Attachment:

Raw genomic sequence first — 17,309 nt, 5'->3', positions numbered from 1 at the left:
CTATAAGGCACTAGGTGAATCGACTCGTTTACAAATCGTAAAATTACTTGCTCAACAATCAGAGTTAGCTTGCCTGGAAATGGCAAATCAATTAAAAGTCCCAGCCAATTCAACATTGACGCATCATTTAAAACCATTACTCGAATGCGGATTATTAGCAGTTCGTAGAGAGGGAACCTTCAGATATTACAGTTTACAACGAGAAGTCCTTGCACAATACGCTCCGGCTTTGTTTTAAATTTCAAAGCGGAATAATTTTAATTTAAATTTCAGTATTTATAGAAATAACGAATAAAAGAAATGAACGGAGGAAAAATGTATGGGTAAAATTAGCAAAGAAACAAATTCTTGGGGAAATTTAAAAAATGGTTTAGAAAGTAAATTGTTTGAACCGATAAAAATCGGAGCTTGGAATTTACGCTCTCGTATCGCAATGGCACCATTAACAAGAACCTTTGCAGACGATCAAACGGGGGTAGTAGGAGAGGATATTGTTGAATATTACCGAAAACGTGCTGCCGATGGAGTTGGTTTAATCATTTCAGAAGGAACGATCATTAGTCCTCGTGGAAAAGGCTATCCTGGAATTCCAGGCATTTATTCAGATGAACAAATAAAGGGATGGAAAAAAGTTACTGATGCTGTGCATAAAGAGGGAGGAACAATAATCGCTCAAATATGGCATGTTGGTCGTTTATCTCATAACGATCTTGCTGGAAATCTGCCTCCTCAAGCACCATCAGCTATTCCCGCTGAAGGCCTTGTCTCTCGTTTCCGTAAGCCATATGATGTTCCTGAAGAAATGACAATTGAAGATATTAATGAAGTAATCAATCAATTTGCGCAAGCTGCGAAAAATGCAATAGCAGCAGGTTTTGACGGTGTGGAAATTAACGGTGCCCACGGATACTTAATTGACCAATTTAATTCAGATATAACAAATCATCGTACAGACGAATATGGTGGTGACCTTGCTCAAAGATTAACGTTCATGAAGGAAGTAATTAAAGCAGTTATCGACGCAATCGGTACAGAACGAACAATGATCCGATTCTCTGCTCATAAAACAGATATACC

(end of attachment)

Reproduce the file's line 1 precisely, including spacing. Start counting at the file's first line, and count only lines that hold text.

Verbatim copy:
Raw genomic sequence first — 17,309 nt, 5'->3', positions numbered from 1 at the left: